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Posts Tagged ‘Captain America’

A Lion, Hobbits and Bond – oh my!

July 22nd, 2011 No comments

As summer heat scorches most of the U.S., (except, interestingly enough, Hollywood), perhaps it’s time to chill out and get caught up with stories we’ve blogged about in past months. Interestingly, in one way or another, all of today’s stories link to Metro Goldwyn Mayer. Sort of.

 

The Cat Came Back…

Proving a corporate survival rate second to none, MGM emerged from bankruptcy in late 2010 and was placed under the leadership of former Spyglass Entertainment honchos Roger Birnbaum and Gary Barber. Having successfully fended off corporate raider Carl Icahn’s attempt to take over the beleaguered studio via his one-third share in Lionsgate, as well as a semi-serious offer by Time Warner (and even some foreign tire-kicking),  MGM received debtholder approval and the bankruptcy court’s blessing to restructure its obligations, and has re-entered the movie business. Well – sort of.

As a matter of fact, MGM has a movie in the theaters right now – sort of. “Zookeeper” is a MGM film, but it is distributed by Sony under that studio’s Columbia label. MGM bought the script in a 2008 bidding war for $2 million against $3 million, and promptly set Adam Sandler’s production company, Happy Madison (HQ’d at Sony), onto the project, effectively reuniting most of their “Paul Blart: Mall Cop” production team to get “Zookeeper” made. Unfortunately, in the interim, MGM was hit with big money woes, and the film was included in a deal which gave Sony distribution rights to the next two James Bond films as well. The deal with Sony may just get the struggling studio back into regular production, but MGM’s possible future slate looks more like a ‘blast from the past,’ relying heavily on remakes of MGM properties like “Red Dawn,” “RoboCop,” “Mr. Mom” and “Poltergeist.”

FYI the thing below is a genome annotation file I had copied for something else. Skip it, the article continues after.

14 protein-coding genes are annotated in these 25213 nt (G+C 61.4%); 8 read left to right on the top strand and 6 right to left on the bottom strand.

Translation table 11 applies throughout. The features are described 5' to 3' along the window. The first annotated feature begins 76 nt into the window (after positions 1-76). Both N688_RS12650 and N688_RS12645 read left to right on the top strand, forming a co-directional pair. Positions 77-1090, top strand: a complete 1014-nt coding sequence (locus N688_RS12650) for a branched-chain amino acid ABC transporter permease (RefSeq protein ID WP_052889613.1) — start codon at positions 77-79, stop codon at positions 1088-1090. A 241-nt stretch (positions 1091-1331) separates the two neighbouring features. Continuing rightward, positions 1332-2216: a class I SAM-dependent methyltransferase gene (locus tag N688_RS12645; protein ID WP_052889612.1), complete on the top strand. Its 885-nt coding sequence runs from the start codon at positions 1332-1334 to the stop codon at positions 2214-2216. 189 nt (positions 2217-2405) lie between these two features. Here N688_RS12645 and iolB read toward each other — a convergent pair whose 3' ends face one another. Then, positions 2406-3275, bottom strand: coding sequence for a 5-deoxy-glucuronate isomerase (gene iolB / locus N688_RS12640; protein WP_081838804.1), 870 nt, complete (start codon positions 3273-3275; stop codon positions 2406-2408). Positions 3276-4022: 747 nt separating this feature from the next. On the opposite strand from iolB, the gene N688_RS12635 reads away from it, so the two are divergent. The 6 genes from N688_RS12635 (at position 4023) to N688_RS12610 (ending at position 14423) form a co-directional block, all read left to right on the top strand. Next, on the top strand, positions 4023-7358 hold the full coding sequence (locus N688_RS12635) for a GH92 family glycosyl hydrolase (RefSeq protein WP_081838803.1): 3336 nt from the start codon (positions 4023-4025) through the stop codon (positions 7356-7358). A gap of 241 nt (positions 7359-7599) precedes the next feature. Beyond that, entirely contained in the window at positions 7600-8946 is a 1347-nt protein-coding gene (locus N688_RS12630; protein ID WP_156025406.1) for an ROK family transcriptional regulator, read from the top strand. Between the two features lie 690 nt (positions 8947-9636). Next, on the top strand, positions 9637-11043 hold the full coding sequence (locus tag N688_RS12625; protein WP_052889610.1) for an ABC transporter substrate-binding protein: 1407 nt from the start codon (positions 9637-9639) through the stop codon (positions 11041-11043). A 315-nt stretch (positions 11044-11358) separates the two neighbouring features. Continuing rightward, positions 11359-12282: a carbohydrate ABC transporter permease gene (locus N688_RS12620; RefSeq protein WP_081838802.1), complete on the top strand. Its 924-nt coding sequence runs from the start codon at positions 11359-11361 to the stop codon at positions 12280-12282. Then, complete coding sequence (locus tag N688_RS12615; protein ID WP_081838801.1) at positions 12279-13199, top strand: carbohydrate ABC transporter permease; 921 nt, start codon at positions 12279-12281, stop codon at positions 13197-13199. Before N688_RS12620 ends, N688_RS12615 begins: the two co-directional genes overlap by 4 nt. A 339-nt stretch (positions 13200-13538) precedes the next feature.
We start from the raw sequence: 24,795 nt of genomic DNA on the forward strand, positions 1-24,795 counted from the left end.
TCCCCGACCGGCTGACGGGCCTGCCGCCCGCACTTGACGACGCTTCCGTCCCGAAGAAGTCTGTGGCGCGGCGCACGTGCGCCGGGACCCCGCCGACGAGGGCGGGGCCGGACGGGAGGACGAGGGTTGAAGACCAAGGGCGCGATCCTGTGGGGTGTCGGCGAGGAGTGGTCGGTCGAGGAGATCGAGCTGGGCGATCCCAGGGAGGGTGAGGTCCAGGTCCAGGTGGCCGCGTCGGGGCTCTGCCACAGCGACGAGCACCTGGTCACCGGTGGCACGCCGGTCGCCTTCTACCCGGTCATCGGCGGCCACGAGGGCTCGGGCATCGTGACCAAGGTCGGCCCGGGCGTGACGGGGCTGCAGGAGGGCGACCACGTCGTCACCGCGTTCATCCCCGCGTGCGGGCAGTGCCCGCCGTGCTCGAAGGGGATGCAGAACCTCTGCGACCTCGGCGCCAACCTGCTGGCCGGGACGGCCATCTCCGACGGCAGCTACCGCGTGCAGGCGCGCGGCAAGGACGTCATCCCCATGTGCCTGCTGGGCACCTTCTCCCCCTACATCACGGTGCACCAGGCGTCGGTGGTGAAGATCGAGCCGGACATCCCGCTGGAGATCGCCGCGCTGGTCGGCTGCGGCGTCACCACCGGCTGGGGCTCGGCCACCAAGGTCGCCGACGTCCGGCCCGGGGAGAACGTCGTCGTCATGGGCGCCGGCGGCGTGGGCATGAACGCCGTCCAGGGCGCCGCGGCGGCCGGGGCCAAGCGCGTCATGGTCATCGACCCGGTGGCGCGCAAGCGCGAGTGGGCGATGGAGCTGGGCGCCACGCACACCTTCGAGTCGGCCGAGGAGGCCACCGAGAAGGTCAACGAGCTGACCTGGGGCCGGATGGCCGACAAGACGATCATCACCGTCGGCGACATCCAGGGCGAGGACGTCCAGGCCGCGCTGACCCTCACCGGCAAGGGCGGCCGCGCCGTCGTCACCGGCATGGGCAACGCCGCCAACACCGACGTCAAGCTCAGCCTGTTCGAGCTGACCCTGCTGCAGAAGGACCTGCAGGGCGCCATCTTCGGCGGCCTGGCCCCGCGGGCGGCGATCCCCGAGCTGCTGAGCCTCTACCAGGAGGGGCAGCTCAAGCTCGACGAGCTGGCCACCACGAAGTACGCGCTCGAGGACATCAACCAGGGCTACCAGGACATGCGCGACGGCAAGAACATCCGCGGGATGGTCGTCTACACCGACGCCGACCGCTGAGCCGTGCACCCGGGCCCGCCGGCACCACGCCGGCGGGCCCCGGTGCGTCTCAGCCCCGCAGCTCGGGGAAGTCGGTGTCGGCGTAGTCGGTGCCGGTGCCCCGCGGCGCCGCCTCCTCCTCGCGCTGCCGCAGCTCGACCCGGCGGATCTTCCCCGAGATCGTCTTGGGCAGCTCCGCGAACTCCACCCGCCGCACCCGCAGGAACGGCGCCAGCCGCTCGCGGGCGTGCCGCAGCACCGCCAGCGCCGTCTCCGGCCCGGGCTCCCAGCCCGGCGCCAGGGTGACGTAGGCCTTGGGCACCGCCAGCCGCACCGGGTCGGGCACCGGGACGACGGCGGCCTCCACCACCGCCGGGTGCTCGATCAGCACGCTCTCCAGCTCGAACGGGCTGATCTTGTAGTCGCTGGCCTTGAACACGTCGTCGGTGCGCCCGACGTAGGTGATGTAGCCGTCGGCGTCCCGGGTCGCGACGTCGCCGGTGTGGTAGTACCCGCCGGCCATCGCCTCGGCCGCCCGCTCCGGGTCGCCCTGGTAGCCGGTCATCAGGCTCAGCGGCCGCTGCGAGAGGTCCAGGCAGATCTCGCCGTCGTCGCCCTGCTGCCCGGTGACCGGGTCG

And that’s just the Halfling of it…

Another long-stalled, high-profile MGM project, “The Hobbit,” has finally begun production. Well – sort of. It’s a ‘good news, bad news’ kind of thing for MGM: MGM’s “The Hobbit,” long planned to be a pair of films directed (and co-written) by Guillermo del Toro and produced by ‘Lord of the Rings’ director Peter Jackson, ended up morphing into a giant pair of  Warner Brothers (corporate successor to New Line) 3-D movies, directed by Jackson after MGM’s money woes caused del Toro to move on (after 2 years of work) and MGM to unload its rights, retaining only broadcast TV rights. Peter Jackson has largely reunited his ‘Lord of the Rings’ principals; they support British actor Martin Freeman, who plays Bilbo Baggins. In early press, Jackson points out that these things rarely get easier: the shooting schedule for both ‘Hobbit’ movies is only 12 days less than all 3 of the ‘Lord of the Rings’ films, and the $500 million budget is 40% more than the three earlier films. The first of the two 3-D ‘Hobbit’ films, “The Hobbit: An Unexpected Journey,” is due in theaters in December, 2012. The second film, “The Hobbit: There and Back Again” is set for a year later in December, 2013.

Never say ‘Never Again’…